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July 30, 2008 Posted by | advice, computers, file system, how to, PC, performance, storage, tech, tweaks, Vista, Windows | , , , , , , | 2 Comments

New search engine respects your privacy

There’s a new player in the search engine game. It’s named Cuil (and yes, it’s pronounced “cool”) and it claims to have indexed three times as many webpages as Google.
We all have our favorite search engine, and whether yours is Google, or Yahoo, or MSN, or Ask, or.. whichever, I think you should at least give Cuil a look-see. Why? (You ask) Well, Cuil does things a little differently than those others do them.
* results are not “ranked” by popularity, but by keyword, relevance, and page content.
* your searching history is not tracked and stored.

It is this second one that appeals to me. Here’s Cuil’s privacy statement: “Privacy is a hot topic these days, and we want you to feel totally comfortable using our service, so our privacy policy is very simple: when you search with Cuil, we do not collect any personally identifiable information, period. We have no idea who sends queries: not by name, not by IP address, and not by cookies. Your search history is your business, not ours.

And here’s (part of) Google’s*:

  • Google uses cookies and other technologies to enhance your online experience and to learn about how you use Google services in order to improve the quality of our services.
  • Google’s servers automatically record information when you visit our website or use some of our products, including the URL, IP address, browser type and language, and the date and time of your request.
  • (*Yahoo, MSN, and the others do the same thing.)

    And so, if your privacy is a concern of yours, and/or you would like to stop playing the popularity game, I recommend you give Cuil a try. And since it produces results in a different layout than you’re used to seeing on the others– such as the use of tabs, and “drilldowns” (used to narrow down the list of results by category)– I also recommend taking a brief moment to look over the explanatory “features” page to see how it works.

    Copyright 2007-8 © Tech Paul. All rights reserved.jaanix post to jaanix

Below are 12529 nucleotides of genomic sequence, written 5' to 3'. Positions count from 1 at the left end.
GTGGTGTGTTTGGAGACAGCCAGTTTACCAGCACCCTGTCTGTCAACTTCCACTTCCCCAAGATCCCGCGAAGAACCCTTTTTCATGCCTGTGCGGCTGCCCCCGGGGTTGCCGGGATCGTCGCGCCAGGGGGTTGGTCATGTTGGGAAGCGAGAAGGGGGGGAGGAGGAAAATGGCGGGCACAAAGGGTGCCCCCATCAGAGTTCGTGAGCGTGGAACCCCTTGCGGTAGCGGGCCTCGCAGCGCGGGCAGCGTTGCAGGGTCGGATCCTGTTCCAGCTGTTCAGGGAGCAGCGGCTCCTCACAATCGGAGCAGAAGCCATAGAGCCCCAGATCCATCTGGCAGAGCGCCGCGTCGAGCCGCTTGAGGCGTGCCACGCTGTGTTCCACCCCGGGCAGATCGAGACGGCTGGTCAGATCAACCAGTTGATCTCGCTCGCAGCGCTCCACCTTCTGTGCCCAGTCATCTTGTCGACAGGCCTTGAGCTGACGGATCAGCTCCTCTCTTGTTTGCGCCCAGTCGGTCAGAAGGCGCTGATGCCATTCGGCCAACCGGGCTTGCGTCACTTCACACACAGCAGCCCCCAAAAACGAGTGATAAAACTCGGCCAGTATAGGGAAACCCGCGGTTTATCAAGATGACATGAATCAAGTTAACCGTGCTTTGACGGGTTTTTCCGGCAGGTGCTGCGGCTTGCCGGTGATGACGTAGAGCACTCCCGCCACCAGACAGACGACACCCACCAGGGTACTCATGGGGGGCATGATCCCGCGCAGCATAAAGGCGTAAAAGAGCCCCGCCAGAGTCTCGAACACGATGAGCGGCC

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    July 29, 2008 Posted by | advice, computers, Internet, privacy, security, tech, Web 2.0 | , , , , , , | Leave a comment

    Sunday nights at my house

    Mondays. Yuk.

    Sunday nights were special nights when I was a lad. My statistics show that quite a decent percentage of my readers will recognize these short video clips.. and understand what I mean.

    Which was followed by..

    Television before “ripped from the headlines” dramas, and “Reality TV”. A few decades ago, now. (My, how time passes..) Many things have changed with the years. Agreed?

    When I was boy, wearing my PJ’s (with feeties) and watching these shows, there were still many things that hadn’t been invented yet– such as cell phones, ATM cash machines, magnetic stripe readers, video games, CD’s or DVD’s or VHS/Betamax (we had 8-Track tapes).. heck, we didn’t even have cordless phones yet, much less personal computers.
    For fun, we skipped rope, played soccer, threw dirtclods/water balloons, rode bicycles, and read books. (Don’t snicker too much, you younger readers; we had Lawn Darts [fun for the whole family!])

    Lawn Darts

    Lawn Darts

    I am a member of what is known as “Gen-X” (as in, mysterious).. the first generation after the “Baby Boomers”.
    As I understand it, there’s also a “Generation Y“.. and even a “Gen-Z”.
    Som Gen-Y fun facts, according to Wikipedia:
    97% own a computer
    94% own a cell phone
    76% use Instant Messaging and social networking sites.
    15% of IM users are logged on 24 hours a day/7 days a week
    34% use websites as their primary source of news
    28% author a blog and 44% read blogs
    97% have downloaded music and other media using peer-to-peer file sharing
    49% regularly download music and other media using peer-to-peer file sharing
    75% of college students have a Facebook account
    60% own some type of portable music and/or video device such as an iPod.
    I think some of those numbers are on the low side. Like, by a lot.

    Needless to say, I don’t view the world in quite the same way as a Gen-Y does.
    There is a definite “gap”.

    I’m not sure where I intended to go with this.. so I think I’ll stop. I will continue long enough to tell you that more of my thoughts on this can be read by clicking this link
    And I will invite you to leave your thoughts on this as comments.

    I’m pretty sure I have more to say, but….

    Copyright 2007-8 &copy Tech Paul. All rights reserved.jaanixpost to jaanix